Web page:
Wednesday, March 5, 2014

Dimebag Bandits / Craig Furchtenicht

Reviewed by: Keith Nixon

Genre: Crime Fiction

Approximate word count: 55-60,000 words

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The author was born and raised in Iowa where he currently resides with his wife. Craig enjoys rock hunting, horticulture and the outdoors. He has released other work including The Blue Dress Paradigm and Night Speed Zero.


Kori Woodson is in trouble. When he learned his stepfather preacher had given Kori's college savings to the church he decides to makes ends meet by stealing and selling drugs. The problem? He gets caught and finds himself bundled off to live with his brother and father in rural Iowa, far from the city's bright lights.

Almost as soon as he returns home Kori is dragged into his brother's nefarious schemes – robbing drug dealers and selling the proceeds. These are the Dimebag Bandits...


This is an interesting, well written story (with a caveat that I'll get to shortly). It opens with a hard-hitting scene, several unknown men rob a bar owner of his drugs stash, using some pretty stiff techniques to loosen up his tongue. Next we're with protagonist Kori, he's in a police interview room witnessing fellow wrongdoers and their antics as he awaits judgement for his theft.

His preacher stepfather is, from the outset, a hypocrite (he had an affair with Kori's mother) and instantly detestable. In fact, the majority of characters in Dimebag Bandits are thoroughly unpleasant – thieves, drug users, bent cops to name but a few. Everyone is out for a buck and puts themselves first, even resorting to murder in the process.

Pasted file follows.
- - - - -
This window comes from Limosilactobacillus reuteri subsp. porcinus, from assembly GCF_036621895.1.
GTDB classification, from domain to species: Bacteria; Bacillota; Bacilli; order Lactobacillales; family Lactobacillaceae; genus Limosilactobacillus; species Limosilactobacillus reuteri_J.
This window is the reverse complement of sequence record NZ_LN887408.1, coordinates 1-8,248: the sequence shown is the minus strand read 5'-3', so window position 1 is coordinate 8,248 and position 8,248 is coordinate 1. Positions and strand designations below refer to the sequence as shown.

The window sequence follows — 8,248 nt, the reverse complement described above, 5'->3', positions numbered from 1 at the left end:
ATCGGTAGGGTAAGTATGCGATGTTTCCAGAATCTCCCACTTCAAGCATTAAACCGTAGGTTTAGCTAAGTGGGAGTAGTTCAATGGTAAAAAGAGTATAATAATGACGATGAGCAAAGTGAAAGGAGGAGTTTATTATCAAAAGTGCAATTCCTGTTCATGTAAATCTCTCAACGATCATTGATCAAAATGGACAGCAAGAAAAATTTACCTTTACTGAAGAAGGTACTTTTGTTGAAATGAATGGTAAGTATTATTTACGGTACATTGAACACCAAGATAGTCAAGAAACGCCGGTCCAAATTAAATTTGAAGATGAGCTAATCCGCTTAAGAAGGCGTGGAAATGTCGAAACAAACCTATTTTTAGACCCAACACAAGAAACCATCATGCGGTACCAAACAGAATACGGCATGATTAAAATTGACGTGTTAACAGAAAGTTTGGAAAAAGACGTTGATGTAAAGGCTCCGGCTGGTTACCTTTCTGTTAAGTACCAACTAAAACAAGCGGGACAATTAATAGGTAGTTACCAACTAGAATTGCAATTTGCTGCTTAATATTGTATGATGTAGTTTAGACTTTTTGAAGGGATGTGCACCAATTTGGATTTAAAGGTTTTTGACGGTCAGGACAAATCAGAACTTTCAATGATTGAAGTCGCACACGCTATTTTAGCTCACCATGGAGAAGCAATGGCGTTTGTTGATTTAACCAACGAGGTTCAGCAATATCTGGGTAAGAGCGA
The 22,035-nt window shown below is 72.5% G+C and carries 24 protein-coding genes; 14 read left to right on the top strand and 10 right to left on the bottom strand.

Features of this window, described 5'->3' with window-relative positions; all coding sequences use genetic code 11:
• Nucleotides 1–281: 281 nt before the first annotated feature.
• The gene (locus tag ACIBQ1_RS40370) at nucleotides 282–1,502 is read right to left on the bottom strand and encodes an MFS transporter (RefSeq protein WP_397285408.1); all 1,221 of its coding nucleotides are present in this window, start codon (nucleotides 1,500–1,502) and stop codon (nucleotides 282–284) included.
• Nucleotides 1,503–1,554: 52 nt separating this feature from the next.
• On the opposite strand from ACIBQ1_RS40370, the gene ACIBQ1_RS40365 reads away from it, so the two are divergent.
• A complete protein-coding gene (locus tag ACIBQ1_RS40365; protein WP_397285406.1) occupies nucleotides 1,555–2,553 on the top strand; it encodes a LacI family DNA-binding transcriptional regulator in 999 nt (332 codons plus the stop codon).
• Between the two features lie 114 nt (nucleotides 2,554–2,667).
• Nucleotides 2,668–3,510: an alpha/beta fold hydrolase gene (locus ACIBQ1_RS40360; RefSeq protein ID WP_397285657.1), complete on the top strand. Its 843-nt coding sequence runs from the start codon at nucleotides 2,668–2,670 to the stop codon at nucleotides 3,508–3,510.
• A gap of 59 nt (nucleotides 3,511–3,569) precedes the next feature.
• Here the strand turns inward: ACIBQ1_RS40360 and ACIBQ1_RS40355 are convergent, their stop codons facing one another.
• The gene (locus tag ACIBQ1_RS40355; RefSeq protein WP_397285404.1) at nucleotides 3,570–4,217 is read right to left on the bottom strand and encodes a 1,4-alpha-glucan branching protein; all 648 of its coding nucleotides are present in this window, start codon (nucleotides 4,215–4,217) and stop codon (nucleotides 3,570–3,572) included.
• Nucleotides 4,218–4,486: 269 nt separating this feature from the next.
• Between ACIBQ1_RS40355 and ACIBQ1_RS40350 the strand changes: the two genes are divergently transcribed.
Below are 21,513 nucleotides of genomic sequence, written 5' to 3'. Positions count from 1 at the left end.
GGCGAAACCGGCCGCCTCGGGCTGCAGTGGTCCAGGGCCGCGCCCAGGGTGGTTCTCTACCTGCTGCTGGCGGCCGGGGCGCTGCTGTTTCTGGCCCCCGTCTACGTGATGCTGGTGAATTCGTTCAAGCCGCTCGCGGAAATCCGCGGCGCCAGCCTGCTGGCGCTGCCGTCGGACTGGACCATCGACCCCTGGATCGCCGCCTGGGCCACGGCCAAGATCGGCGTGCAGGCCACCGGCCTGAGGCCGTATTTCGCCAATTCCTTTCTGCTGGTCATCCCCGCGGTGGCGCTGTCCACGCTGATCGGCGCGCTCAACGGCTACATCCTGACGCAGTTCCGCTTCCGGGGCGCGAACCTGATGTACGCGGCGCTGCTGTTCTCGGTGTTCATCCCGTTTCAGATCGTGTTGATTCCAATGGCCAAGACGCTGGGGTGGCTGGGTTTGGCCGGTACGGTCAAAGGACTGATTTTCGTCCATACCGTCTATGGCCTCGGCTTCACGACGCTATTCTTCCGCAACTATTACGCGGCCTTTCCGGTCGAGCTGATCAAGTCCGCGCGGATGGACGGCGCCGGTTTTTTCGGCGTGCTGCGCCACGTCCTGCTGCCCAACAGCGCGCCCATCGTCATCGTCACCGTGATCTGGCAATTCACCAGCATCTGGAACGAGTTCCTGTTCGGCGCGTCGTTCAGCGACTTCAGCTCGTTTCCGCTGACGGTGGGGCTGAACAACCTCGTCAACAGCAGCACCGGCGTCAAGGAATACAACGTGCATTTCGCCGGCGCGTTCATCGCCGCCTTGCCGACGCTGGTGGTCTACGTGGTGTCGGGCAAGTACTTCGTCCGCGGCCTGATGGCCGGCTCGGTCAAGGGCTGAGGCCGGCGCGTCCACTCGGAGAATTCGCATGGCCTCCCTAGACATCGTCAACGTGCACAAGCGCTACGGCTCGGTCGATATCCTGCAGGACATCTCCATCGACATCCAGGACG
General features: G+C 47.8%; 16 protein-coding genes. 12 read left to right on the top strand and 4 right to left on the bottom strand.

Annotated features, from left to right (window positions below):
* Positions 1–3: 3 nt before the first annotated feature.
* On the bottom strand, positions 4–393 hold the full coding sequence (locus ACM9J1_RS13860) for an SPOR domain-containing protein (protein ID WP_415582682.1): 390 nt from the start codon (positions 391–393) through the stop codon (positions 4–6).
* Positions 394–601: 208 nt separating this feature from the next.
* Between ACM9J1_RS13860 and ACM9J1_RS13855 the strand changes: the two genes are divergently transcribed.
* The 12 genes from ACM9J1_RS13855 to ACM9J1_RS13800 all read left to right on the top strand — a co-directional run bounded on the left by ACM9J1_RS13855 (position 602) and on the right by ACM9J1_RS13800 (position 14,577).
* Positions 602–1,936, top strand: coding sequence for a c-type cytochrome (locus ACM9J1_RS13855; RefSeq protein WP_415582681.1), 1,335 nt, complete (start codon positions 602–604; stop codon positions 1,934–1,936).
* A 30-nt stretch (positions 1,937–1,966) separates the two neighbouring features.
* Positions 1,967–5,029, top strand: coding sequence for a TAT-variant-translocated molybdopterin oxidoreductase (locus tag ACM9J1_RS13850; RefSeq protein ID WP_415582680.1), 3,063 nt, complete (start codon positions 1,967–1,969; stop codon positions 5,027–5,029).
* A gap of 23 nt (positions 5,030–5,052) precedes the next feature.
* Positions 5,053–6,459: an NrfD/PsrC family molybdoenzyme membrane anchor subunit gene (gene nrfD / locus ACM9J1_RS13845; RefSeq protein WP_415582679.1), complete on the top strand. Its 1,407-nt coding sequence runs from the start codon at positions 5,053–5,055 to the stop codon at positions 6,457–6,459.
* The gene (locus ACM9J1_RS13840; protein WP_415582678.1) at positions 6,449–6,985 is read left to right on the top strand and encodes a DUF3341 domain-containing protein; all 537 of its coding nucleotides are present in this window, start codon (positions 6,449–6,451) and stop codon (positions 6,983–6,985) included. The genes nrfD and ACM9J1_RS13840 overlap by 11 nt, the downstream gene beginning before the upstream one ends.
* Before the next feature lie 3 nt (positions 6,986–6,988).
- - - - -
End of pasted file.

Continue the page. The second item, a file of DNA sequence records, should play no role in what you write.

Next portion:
The characters are one of the major strong points of this generally excellent novel. They're well drawn and engaging and, via their actions, drive the story along at a pace that never really lets up. Like the story itself the characters are seedy and often nasty, in particular Virge the Perv, a paedophile who films his activities and is key in the later story.

The other strength of Dimebag Bandits is the hard-bitten scenes and back stories of which there are many. They swing between gory and gruesome, but most have a humorous vein, something that cuts through the entire book. I'd like to describe them, however, it is something that's best discovered by the reader themselves. Don't expect soft views from the author, in fact it's the opposite. The characters and their portrayal may offend some.

All in all this is a very strong read, the author shows plenty of promise. The only issue I would flag is the need for a small amount of editing to tighten up some of the narrative, an easy 'issue' to resolve. Normally this would be a factor that would thoroughly irritate me and ruin the overall story, however the quality of the writing deservedly pushes this to one side. A writer for the future.


Violence and swearing

Format/Typo Issues:

A few typos.

Rating: ***** Five Stars

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